The vicious and gutless attack on Jessie Ryder and saddened and sickened many of us. Unfortunately it simply highlights an entrenched culture of violence in parts of our society. And that culture is far more widespread than a few high profile bashings.

‘Gazzaw’ commented at Whale Oil:

It’s time now to take a stand against the mindless violence that increasingly perpetuates our society.

If the Ryder attack became a catalyst for addressing societal violence some good may come out of it.

This is surely an opportunity for Collins and Tolley to act in concert and push through some initiatives to start dealing with the violence in our society. Do it whilst the public of all political shades and the MSM are receptive.

But it shouldn’t be left to “Collins and Tolley“, or to Government. They can play a part of course. But it’s also up to media and society itself to become more actively involved in addressing entrenched cultures of violence.

That means all of us should take some responsibility for our joint poroblems.

What to do about societal violence? Perhaps we need to look at wider issues of acceptance of violence in our society. Like:
* glorification of sports violence by broadcasters
* spectator acceptance and encouragementn of violence
* political violence – verbal attacks Parliament, political attack tactics
* blog violence

There is widespread acceptance of win at all costs regardless of the nastiness of the tactics.

Members of the public stepped in to try and protect Ryder when he was attacked, I’ve seen this happen and have been involved in public confrontation of violence.

But too many violent people think it is something that violence is acceptable enough to get away with if they can.

Government can only do so much. Society needs to look more at itself, it’s own problems – and it’s own solutions.

Culture of violence in schools

New Zealand’s culture of violence is spread through much of our society. That it is apparently protected by schools trying to protect their reputations at the cost of teacher and pupil safety is, if true, disgraceful.

The secret story of violence in schools

A teacher is punched in the face, another is shoved in the chest and their lunch stolen, one is regularly verbally abused while another has their car vandalised.  But at the schools’ request, none of it is reported to police.

Post-Primary Teachers Association president Robin Duff called the situation “intolerable”.

He said, in the PPTA News, the teachers’ union could not continue to be “complicit in this conspiracy of silence” that concealed the level of violence within schools.

He said competitiveness in schools gave them an incentive to hide issues of violence towards teachers and staff, and some schools didn’t want police involved because it could lead to negative publicity.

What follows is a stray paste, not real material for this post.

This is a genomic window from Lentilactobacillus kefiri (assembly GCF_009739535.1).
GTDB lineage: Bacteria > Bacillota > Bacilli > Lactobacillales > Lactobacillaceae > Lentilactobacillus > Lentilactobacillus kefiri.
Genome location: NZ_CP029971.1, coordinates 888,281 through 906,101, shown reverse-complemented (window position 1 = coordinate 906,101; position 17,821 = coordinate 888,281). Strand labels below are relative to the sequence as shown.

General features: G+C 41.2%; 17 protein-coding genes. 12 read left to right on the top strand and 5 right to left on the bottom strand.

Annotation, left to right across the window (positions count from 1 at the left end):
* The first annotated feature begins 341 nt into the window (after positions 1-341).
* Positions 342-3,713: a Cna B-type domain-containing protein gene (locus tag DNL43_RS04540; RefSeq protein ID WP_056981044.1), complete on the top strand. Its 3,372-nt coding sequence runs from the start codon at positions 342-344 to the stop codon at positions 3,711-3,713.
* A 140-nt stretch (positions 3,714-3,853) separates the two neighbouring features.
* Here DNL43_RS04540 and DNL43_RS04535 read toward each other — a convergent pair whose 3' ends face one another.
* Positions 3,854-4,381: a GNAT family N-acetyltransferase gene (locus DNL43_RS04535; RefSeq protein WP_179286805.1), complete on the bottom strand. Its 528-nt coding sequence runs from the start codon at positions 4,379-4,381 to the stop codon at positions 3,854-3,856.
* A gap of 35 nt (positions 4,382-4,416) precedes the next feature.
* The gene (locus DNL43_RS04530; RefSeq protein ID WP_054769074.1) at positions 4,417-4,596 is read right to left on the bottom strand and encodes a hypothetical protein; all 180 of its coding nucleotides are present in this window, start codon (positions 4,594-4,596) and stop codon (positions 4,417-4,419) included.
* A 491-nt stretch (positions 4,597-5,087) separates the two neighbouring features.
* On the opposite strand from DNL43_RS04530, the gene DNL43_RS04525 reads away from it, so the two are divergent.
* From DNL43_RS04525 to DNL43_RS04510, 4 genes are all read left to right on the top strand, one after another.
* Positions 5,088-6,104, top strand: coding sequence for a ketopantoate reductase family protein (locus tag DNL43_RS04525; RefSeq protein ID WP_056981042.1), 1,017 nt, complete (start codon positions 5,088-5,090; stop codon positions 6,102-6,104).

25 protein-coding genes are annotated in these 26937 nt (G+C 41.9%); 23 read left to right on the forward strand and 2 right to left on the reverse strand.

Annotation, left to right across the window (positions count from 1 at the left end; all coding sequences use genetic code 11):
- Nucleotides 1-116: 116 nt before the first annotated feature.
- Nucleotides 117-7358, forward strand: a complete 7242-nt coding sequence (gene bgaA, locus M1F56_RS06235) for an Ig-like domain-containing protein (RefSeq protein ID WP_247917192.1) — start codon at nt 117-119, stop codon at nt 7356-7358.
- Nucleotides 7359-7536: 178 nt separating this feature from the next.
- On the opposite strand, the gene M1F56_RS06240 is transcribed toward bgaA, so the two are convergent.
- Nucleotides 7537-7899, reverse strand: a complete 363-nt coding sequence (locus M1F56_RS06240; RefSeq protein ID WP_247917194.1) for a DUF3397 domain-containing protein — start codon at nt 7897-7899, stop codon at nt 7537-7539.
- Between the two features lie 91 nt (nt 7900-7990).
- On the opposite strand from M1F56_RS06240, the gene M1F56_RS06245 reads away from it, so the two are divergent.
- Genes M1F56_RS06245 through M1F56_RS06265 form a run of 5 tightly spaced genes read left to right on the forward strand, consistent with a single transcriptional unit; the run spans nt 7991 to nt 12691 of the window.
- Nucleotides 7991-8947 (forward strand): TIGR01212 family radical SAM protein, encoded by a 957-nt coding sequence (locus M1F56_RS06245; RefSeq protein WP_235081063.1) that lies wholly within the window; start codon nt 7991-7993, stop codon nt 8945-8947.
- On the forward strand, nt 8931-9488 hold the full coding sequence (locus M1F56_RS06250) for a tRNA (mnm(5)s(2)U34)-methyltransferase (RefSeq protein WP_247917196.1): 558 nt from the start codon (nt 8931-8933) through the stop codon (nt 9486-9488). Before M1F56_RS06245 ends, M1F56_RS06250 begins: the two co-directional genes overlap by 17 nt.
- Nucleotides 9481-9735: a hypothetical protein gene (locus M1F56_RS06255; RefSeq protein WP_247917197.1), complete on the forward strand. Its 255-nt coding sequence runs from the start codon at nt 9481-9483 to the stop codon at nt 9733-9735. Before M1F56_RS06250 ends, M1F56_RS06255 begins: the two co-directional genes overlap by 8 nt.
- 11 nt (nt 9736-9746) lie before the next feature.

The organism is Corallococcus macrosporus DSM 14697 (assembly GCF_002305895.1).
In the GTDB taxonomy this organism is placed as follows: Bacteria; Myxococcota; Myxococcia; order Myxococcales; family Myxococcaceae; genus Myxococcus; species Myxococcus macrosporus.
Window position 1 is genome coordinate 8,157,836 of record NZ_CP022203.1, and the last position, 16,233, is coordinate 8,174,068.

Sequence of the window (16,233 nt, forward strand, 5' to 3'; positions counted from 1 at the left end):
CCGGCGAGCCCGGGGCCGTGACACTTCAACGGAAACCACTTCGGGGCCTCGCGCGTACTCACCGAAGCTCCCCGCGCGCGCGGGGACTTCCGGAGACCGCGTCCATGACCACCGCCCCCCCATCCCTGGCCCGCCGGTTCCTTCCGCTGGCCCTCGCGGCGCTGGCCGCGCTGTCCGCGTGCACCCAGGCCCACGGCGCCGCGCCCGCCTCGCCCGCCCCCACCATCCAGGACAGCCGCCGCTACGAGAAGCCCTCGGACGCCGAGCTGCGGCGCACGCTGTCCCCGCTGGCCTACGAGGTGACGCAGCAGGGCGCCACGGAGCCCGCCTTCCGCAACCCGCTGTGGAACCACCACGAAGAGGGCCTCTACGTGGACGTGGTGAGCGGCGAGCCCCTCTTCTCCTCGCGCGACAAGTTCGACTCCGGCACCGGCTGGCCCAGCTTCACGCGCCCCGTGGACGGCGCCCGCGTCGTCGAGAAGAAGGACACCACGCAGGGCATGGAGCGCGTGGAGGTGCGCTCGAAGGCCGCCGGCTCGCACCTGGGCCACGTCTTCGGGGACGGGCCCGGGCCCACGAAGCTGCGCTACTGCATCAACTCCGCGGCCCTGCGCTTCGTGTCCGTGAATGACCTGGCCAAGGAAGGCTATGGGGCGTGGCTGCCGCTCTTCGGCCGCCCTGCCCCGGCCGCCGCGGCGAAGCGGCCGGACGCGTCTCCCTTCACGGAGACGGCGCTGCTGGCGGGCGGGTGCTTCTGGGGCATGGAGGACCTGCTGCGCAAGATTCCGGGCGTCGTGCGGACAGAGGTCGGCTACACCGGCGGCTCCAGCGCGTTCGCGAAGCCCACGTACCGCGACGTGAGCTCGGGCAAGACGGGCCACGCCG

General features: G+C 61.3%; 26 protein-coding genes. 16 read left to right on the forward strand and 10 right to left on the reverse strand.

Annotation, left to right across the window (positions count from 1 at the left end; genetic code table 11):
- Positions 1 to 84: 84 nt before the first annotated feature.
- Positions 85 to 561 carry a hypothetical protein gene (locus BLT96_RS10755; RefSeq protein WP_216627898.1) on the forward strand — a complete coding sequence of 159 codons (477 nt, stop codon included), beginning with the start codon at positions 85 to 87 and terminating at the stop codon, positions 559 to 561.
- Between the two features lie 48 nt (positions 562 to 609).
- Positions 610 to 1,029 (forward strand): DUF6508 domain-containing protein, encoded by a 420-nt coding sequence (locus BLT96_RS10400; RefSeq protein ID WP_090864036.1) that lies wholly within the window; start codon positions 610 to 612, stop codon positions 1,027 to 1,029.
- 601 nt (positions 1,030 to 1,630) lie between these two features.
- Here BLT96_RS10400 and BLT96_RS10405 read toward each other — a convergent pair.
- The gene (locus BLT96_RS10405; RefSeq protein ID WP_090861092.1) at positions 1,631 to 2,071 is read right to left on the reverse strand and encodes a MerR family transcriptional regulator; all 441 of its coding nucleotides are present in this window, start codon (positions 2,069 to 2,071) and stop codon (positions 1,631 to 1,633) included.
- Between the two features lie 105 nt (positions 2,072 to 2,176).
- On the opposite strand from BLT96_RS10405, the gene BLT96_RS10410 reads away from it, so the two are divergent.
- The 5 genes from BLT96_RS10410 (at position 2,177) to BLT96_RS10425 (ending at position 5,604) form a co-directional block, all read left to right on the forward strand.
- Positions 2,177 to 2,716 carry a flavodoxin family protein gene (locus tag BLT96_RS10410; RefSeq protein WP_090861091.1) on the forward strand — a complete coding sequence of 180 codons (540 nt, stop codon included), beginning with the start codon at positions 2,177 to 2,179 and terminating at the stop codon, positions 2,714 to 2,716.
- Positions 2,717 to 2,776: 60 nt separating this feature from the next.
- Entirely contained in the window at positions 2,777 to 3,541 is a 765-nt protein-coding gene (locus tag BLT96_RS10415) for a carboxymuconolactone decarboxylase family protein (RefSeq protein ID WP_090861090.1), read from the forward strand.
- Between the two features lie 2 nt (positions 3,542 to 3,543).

The national executive was “particularly concerned” to learn that some schools were actually forbidding teachers from reporting instances to police.

This is similar to families who keep violence secret to avoid exposing their reputation or mana to scrutiny. But…

The Secondary Principals’ Association was reluctant to support the  PPTA’s move.

President Patrick Walsh said he had not seen any evidence of a conspiracy of silence, nor was he aware of principals banning teachers from reporting assaults to police.

An open inquiry would find out if he’s right or not.

Walsh said some schools could be worried by bad publicity associated with assaults, but principals would be foolish to cover up violence against teachers because it could result in a personal grievance case against the school.

But there are serious claims that it’s happening.

Until we deal with our violence problems openly and honestly the culture will continue to ruin people’s lives – can it will continue to cost some lives.

Dirty school secrets, like dirty family secrets, need to be exposed and addressed. This takes courage, but it’s something we as a country need to do.

What can we do better for our children?

We all know that addressing abuse and harm of children is difficult, there are no easy quick answers. Many people and groups are trying to do something about it. The more effort and co-operation the better, if we all help a little it can add up to a lot.

Everyone can contribute, with ideas and actions. As individuals and as groups what should we be doing? How can we help best?

Any positive ideas on what might help? Or  stories of what is helping children and successfully confronting violence and abuse?

If we think positive we will do positive.

Backlash against speaking up, and support

It’s not always easy speaking up against violence and abuse. There can be backlashes and attacks – from people who feel exposed or guilty about their tendencies to support abusive behaviour?

A few weeks ago on a blog someone posted a link to a photo depicting ‘children’ that I thought was repulsive. Sure it was playing on a well known literary work from a few hundred years ago, but the way in which it was graphically displayed here was disgusting.

I spoke up about it.